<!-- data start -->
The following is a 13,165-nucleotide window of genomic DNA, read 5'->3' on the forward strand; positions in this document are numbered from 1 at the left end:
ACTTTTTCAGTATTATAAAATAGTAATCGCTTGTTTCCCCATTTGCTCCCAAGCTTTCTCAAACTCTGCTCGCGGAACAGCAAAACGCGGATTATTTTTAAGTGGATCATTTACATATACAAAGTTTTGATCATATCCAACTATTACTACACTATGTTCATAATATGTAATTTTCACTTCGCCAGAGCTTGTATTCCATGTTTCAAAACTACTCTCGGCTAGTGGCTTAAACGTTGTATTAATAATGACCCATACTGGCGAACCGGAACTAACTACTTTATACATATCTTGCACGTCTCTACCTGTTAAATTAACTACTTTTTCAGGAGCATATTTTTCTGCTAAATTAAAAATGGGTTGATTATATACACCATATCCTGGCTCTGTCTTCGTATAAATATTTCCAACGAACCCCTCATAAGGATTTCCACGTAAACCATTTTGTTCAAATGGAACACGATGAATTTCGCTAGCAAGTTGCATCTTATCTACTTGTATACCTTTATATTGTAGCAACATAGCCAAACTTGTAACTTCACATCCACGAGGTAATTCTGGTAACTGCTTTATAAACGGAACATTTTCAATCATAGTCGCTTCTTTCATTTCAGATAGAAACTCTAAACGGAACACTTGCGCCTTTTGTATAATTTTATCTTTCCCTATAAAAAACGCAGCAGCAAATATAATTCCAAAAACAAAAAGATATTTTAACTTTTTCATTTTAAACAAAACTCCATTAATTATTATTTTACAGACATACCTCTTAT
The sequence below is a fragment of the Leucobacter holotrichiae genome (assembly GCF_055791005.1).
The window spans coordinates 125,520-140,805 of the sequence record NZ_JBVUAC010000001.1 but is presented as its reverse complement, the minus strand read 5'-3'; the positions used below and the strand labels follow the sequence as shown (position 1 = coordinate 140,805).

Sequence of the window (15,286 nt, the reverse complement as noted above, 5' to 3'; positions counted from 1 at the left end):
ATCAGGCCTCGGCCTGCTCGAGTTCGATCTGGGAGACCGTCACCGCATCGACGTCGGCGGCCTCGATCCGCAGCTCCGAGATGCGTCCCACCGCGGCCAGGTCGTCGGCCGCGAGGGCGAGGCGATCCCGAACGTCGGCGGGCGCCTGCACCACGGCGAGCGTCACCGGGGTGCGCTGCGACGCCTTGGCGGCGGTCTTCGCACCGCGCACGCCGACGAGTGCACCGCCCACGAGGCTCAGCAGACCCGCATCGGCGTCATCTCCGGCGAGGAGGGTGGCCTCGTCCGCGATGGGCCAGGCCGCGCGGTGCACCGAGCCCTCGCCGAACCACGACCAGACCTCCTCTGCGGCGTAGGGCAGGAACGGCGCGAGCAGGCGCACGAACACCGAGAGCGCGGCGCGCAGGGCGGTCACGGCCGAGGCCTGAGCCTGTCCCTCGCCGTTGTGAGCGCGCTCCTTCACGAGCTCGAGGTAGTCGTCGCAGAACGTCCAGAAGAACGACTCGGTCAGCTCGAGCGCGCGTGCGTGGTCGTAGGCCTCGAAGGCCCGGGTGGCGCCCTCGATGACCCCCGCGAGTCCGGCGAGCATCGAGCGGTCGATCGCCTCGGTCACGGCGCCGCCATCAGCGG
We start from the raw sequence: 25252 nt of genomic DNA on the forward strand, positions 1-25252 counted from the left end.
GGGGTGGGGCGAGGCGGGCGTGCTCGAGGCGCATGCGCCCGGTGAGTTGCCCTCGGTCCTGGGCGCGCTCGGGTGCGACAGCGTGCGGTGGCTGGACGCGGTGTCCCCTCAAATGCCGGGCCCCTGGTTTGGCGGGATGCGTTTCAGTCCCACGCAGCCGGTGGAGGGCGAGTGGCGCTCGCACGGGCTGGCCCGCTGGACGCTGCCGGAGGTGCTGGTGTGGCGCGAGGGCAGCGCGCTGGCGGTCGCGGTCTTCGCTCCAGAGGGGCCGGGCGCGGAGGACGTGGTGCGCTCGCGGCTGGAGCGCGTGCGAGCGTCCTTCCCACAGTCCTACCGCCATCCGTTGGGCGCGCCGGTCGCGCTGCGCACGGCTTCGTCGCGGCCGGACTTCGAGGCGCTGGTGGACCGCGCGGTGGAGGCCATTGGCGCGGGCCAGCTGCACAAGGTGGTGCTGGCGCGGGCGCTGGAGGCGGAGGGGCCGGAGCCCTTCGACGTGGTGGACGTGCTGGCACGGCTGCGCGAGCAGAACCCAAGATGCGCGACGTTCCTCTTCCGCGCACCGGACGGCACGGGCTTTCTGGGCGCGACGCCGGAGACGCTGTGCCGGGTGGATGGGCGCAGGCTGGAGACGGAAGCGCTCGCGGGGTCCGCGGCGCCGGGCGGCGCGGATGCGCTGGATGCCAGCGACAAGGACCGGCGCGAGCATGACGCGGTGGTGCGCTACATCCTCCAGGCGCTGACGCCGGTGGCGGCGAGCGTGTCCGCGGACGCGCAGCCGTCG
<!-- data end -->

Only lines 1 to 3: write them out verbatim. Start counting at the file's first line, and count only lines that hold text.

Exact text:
The following is a 13,165-nucleotide window of genomic DNA, read 5'->3' on the forward strand; positions in this document are numbered from 1 at the left end:
ACTTTTTCAGTATTATAAAATAGTAATCGCTTGTTTCCCCATTTGCTCCCAAGCTTTCTCAAACTCTGCTCGCGGAACAGCAAAACGCGGATTATTTTTAAGTGGATCATTTACATATACAAAGTTTTGATCATATCCAACTATTACTACACTATGTTCATAATATGTAATTTTCACTTCGCCAGAGCTTGTATTCCATGTTTCAAAACTACTCTCGGCTAGTGGCTTAAACGTTGTATTAATAATGACCCATACTGGCGAACCGGAACTAACTACTTTATACATATCTTGCACGTCTCTACCTGTTAAATTAACTACTTTTTCAGGAGCATATTTTTCTGCTAAATTAAAAATGGGTTGATTATATACACCATATCCTGGCTCTGTCTTCGTATAAATATTTCCAACGAACCCCTCATAAGGATTTCCACGTAAACCATTTTGTTCAAATGGAACACGATGAATTTCGCTAGCAAGTTGCATCTTATCTACTTGTATACCTTTATATTGTAGCAACATAGCCAAACTTGTAACTTCACATCCACGAGGTAATTCTGGTAACTGCTTTATAAACGGAACATTTTCAATCATAGTCGCTTCTTTCATTTCAGATAGAAACTCTAAACGGAACACTTGCGCCTTTTGTATAATTTTATCTTTCCCTATAAAAAACGCAGCAGCAAATATAATTCCAAAAACAAAAAGATATTTTAACTTTTTCATTTTAAACAAAACTCCATTAATTATTATTTTACAGACATACCTCTTAT
The sequence below is a fragment of the Leucobacter holotrichiae genome (assembly GCF_055791005.1).